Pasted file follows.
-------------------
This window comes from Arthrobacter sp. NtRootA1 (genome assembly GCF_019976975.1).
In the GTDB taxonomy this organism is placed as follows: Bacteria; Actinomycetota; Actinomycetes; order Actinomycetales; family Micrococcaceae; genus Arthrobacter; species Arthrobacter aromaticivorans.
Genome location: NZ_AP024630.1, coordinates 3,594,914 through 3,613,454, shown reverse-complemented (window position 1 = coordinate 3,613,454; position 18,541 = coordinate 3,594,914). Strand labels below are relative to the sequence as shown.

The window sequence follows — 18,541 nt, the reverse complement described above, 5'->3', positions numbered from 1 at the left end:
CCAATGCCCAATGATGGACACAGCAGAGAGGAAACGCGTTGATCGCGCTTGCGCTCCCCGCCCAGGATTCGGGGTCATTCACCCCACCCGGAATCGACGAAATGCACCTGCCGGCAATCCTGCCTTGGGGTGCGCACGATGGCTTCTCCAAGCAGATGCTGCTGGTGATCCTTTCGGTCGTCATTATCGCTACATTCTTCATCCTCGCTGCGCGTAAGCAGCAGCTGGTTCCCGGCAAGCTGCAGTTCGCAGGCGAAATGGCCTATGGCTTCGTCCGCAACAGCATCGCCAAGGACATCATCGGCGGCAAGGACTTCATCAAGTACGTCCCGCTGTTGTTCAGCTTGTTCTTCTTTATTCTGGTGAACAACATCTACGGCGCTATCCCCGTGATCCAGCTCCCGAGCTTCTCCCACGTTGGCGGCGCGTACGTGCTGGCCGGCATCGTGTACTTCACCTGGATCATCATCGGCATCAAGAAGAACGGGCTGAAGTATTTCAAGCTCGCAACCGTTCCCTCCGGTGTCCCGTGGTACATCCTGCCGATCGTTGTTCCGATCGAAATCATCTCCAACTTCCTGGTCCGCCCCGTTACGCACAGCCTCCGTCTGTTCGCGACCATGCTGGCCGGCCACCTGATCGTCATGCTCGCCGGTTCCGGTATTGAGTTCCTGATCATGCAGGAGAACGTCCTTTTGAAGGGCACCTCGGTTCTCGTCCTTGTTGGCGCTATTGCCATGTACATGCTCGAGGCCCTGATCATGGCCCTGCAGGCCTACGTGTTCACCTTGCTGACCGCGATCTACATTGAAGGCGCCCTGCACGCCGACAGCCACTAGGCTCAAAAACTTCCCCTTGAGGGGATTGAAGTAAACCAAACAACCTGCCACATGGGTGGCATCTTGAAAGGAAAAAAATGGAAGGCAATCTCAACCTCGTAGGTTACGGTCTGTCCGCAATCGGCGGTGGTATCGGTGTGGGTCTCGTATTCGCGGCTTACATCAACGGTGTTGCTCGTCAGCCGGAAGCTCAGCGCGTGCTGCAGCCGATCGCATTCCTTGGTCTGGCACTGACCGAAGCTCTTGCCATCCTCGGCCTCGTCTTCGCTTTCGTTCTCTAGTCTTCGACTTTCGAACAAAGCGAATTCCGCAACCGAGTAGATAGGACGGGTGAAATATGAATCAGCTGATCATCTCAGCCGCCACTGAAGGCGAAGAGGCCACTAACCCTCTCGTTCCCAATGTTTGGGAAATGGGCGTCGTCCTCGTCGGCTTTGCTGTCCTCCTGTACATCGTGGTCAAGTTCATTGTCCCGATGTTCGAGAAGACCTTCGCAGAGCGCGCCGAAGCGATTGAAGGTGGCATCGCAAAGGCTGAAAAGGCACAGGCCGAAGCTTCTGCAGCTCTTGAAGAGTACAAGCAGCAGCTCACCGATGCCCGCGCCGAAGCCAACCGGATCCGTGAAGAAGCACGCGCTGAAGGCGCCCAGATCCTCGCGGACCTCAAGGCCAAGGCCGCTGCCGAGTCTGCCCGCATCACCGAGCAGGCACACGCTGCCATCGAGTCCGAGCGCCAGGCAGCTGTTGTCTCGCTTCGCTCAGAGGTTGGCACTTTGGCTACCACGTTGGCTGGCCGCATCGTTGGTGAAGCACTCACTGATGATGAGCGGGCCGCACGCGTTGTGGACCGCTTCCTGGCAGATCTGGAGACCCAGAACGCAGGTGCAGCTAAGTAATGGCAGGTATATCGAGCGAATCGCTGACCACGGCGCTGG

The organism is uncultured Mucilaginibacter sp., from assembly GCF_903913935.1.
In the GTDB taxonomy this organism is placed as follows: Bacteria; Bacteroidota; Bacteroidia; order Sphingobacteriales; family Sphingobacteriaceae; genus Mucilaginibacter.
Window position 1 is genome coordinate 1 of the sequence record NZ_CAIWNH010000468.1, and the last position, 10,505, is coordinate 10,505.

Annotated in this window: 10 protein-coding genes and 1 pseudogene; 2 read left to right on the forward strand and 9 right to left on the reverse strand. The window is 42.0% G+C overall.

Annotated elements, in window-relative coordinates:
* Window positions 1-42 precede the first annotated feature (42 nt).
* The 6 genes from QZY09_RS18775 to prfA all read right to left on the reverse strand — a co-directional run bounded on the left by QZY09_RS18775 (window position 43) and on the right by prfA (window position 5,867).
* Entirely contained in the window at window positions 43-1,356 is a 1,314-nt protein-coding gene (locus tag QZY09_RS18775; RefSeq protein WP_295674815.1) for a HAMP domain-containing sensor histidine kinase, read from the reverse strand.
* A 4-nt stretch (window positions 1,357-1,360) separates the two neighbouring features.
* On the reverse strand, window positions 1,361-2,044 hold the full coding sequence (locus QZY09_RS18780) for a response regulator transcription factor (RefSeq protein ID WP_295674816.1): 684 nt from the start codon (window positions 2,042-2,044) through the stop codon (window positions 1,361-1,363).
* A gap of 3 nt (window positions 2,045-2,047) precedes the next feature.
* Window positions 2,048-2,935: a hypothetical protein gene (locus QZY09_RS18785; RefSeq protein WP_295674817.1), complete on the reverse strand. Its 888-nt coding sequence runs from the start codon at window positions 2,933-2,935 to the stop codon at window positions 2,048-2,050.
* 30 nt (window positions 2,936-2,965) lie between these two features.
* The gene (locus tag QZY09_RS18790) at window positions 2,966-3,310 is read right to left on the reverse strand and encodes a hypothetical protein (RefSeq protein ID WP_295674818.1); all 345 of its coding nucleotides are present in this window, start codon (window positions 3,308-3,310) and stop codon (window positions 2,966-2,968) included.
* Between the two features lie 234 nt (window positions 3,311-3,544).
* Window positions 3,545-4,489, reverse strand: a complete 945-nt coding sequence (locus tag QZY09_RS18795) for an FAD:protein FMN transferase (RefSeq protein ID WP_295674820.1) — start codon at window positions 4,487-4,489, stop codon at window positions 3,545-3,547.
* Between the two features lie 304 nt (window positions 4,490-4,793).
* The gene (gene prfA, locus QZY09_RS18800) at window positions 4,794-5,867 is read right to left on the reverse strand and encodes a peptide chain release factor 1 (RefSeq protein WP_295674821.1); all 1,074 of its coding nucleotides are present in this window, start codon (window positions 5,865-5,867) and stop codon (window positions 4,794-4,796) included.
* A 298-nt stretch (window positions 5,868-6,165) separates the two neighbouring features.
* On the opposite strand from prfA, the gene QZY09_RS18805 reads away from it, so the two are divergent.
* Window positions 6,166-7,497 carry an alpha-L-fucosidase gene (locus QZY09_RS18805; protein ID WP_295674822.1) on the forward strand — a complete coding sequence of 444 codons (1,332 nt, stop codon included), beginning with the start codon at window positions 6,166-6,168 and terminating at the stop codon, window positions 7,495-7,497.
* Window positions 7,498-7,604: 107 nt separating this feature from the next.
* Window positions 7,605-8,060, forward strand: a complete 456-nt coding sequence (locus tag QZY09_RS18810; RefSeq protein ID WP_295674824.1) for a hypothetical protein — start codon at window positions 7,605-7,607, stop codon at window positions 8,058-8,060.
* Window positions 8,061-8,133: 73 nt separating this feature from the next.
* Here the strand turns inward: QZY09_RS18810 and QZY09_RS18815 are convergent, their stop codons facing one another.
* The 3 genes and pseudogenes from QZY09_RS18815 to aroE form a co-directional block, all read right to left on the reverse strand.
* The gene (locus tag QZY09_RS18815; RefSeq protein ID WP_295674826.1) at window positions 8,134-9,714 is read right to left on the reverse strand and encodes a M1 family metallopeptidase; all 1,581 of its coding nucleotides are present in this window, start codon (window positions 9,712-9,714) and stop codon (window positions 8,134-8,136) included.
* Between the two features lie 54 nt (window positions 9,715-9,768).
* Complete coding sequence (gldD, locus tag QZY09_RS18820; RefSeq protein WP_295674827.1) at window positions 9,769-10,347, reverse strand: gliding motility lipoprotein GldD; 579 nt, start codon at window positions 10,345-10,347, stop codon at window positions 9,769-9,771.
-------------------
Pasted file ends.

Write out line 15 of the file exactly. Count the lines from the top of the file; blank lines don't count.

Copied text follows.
* On the reverse strand, window positions 1,361-2,044 hold the full coding sequence (locus QZY09_RS18780) for a response regulator transcription factor (RefSeq protein ID WP_295674816.1): 684 nt from the start codon (window positions 2,042-2,044) through the stop codon (window positions 1,361-1,363).